web analytics

NBC’s Systemic Matt Lauer Problem Isn’t New, It’s Pathological

NBC’s Systemic Matt Lauer Problem Isn’t New, It’s Pathological

November 29, 2017

Updated: Variety released the piece they’ve been working on for months and it includes how Matt Lauer had a #CockLock on his office door.


NBC and affiliates have a pathological history of encouraging, replicating and rewarding workplace abuse targeting women. It not always been inappropriate sexual behavior  but it’s been workplace abuse none the less. Ann Curry was a victim to it at the network level and if you’re a frequent reader of this site or in the Phoenix market we saw it with NBC TEGNA Affiliate 12 News and their mistreatment of 14 -year station anchor Fay Fredricks.   It’s highly unlikely the NBC just became aware of rumors that have long swirled around Matt Lauer’s abusive behavior. NBC just became scared in the current climate of forced accountability, where women specifically, are exposing negative truthful corporate information* that harms the company image and in turn image is tied to profits. Negative truthful exposure along with legal intervention creates positive change while holding the abuser(s) accountable.

negative truthful corporate information* is not defamation however abusive people will often fraudulently file false defamation suits in order to insult, demean, threaten and intimidate their victims into continued silence. 

Abusive behavior will continue to escalate causing greater harm until the abuser is forced accountable. Abusers will not change their behavior on their own.  We’re seeing this from Hollywood to Senate, the abusers aren’t sorry, they’re just sorry they’re being forced accountable. The enemy to abusers is that negative truthful exposure, it humiliates them, it causes them to double down on the abusive behavior (refusing to vacate positions) and in a pathological and predictable pattern continue to use tactics from The Sociopathic Business Model™  . Matt Lauer will deny, he will threaten to and may actually sue the women or network but at the end of the day a pattern of predictable behavior helps all victims fight their abusers. We now have their playbook.

Using their playbook against them works.  How do I know?  Five years of researching and living it as a federally recognized whistleblower who also experienced workplace abuse that ultimately caused my wrongful termination from a Johnson & Johnson subsidiary, Acclarent . Prior to helping the DOJ recover $18 million for taxpayers, helping FDA remove a useless yet potentially dangerous medical device from the worldwide market and helping the FBI get the necessary information to convict two executives, I wish I would have known the following:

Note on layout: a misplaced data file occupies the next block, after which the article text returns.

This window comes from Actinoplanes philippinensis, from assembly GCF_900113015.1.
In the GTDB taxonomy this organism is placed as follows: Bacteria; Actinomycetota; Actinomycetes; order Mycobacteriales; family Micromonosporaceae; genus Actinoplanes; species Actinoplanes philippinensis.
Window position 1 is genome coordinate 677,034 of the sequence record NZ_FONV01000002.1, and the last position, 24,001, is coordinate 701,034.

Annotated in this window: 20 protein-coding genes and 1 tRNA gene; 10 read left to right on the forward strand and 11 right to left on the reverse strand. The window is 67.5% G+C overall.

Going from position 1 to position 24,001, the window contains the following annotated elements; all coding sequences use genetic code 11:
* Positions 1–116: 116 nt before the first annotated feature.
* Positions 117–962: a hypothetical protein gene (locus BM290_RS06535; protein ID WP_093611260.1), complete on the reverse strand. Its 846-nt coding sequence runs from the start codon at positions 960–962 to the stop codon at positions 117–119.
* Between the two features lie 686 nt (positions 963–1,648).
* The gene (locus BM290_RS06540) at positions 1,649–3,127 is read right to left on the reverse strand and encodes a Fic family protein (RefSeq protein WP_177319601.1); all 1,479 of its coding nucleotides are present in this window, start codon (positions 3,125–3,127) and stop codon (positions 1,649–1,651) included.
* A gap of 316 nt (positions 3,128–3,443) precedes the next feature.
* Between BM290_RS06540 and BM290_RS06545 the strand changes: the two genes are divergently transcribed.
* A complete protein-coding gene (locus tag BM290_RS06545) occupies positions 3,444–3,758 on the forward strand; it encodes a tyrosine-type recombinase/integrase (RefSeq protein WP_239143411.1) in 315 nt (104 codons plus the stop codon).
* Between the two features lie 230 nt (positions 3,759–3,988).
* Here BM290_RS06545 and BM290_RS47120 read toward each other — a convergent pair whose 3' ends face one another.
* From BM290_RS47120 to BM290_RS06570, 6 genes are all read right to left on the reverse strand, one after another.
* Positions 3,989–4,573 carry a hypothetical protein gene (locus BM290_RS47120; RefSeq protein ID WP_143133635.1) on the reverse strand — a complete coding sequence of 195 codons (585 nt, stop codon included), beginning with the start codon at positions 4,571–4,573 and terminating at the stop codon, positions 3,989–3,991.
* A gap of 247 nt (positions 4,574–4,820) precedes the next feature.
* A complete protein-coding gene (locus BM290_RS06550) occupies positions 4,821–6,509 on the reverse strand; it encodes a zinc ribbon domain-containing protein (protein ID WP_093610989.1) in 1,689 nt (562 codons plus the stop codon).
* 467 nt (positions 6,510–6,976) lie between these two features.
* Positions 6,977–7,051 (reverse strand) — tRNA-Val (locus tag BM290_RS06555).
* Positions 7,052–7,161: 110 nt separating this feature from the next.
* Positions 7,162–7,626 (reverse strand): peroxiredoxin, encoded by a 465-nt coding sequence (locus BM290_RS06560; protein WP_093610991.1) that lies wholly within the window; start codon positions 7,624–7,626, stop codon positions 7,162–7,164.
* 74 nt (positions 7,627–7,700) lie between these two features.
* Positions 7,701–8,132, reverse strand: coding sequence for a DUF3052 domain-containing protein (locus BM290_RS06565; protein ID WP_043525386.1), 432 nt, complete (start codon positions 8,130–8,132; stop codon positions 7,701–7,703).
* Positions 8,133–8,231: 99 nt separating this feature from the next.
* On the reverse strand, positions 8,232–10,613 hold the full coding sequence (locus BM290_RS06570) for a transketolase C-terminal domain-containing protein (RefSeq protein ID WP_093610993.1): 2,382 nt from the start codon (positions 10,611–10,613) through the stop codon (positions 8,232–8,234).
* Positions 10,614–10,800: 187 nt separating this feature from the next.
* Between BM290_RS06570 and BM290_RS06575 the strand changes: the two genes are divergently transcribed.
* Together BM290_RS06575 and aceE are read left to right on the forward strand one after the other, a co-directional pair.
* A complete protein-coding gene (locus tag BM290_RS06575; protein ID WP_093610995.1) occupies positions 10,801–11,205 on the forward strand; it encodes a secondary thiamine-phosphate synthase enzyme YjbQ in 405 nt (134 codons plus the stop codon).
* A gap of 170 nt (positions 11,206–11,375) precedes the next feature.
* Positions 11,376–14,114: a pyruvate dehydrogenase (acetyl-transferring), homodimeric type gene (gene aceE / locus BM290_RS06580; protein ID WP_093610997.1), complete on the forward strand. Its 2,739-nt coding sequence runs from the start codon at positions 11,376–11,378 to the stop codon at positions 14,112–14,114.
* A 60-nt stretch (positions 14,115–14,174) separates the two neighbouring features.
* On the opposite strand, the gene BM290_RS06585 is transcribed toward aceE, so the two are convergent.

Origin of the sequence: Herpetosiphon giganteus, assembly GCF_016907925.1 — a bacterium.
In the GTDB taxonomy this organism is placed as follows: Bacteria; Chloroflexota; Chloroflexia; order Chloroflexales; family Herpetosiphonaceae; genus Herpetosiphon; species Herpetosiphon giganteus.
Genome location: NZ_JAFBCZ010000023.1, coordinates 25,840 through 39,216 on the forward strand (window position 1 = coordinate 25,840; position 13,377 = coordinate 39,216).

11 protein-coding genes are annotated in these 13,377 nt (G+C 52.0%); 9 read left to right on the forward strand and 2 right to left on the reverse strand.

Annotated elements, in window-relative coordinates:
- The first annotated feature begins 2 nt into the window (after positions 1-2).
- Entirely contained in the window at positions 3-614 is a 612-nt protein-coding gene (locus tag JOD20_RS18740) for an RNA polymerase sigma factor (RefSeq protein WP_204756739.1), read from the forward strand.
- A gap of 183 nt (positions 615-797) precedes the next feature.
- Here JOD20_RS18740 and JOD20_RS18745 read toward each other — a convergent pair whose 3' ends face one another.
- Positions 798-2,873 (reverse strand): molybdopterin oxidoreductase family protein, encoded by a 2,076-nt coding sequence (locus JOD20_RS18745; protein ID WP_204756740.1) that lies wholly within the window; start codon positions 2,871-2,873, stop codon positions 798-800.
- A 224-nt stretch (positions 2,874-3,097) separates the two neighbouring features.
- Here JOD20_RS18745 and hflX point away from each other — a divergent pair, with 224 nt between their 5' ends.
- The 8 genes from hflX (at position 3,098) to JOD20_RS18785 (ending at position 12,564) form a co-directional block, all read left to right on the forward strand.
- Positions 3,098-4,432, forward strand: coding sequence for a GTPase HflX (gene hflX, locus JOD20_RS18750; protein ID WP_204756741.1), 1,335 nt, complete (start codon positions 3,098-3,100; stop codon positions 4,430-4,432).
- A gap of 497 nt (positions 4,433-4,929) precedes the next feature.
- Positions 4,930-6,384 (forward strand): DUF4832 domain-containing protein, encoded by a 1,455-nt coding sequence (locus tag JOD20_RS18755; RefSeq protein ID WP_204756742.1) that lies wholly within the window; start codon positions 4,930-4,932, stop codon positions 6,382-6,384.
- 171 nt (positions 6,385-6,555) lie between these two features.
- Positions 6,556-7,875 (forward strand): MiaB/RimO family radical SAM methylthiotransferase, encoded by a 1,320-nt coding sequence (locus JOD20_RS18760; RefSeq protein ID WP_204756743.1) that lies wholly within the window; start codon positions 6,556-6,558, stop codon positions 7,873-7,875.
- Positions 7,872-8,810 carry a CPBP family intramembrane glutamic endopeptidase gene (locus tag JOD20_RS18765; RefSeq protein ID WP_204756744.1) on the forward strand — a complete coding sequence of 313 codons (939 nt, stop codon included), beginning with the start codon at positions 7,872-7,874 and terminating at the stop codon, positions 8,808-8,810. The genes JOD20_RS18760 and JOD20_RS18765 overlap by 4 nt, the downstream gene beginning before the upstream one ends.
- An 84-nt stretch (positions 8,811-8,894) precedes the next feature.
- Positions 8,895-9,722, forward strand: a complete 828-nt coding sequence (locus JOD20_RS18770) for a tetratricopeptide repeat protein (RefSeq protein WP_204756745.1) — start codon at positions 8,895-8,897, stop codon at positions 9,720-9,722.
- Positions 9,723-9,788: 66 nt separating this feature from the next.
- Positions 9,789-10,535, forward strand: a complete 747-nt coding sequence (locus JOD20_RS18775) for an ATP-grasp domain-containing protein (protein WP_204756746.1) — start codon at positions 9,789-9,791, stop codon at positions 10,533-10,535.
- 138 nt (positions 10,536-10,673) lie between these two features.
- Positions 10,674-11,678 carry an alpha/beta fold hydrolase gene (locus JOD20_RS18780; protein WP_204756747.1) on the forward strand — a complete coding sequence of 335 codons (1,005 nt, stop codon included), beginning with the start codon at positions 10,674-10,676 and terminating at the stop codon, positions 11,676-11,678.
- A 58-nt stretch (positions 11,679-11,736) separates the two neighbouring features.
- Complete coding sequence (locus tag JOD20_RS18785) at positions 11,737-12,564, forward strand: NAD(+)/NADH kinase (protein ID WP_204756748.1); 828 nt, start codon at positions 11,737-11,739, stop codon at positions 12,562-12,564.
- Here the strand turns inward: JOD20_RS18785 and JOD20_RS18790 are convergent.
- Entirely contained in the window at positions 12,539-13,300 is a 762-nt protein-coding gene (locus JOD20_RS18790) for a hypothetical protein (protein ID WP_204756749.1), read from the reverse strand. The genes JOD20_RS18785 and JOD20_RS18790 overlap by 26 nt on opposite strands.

1. Think of your company’s HR department like your spouse’s divorce attorney there to protect the company NOT the employee.  The information they gather from internal investigations and hotlines is used directly against the employee to protect the company.
  2. Do not go to your HR department without your own attorney (independent from the company’s attorney). This sets a tone from the beginning that you’re not allowing the company manipulate, threaten or intimidate you.
  3. Document everything.  Sexism, sexual harassment, racism and retaliation the most common workplace abuse complaints are often hard to prove but you can prove, which is what companies count on.  They don’t want to talking to or comparing notes with colleagues who can support your claims
  4. Never destroy evidence. Companies who knowingly & willingly are breaking the law will often ask employs to destroy potential evidence. Examples marketing collateral and emails.
  5. Never sign anything you don’t agree with, ever. A common tactic is that a company will threaten and intimidate an employee into signing something they don’t agree with while holding their career hostage. That’s when you know they know they’ve done something wrong.  Go back to number 2 on this list.


The woman’s lawyer, Ari Wilkenfeld, said they met with NBC officials on Monday evening.

“My client and I met with representatives from NBC’s Human Resources and Legal Department at 6 p.m. on Monday. Over the course of several hours, my client detailed egregious acts of sexual harassment and misconduct by Mr. Lauer,” Wilkenfeld said in a statement.

“In fewer than than 35 hours, NBC investigated and removed Mr. Lauer. Our impression at this point is that NBC acted quickly and responsibly, as all companies should when confronted with credible allegations about sexual misconduct in the workplace.”

“While I am impressed by NBC’s response to date, I am awed by the courage my client showed to be the first to raise a complaint and to do so without making any demands other than asking the company do the right thing. This is how the system should work,” he added.

It’s nice that NBC is now taking swift action but there really are no repercussions against the network. They don’t and shouldn’t get a pass on this. Any and all producers that protected him over the years should be forced accountable too. When a network or station’s misactions are exposed and becomes part of the story, it’s a problem  as became clear in the Phoenix market. Lauer losing his job of twenty years, where this abuse likely started and escalated is too little too late for many victims. It took Lauer’s alleged actions at the Rio Olympics  and a brave women to come forward to finally kill his career.  Keep shaking the trees, there should be a lot more fall-out from many industries.

For the abusive who will continue to call this moment turning into a movement a witch-hunt or demand that the abusers be forgiven without actually taking accountability (that’s different than forced accountability) ask why you’re defending abusive behavior?  It’s likely a reflection of you own actions towards others.



No Comments

Post a Comment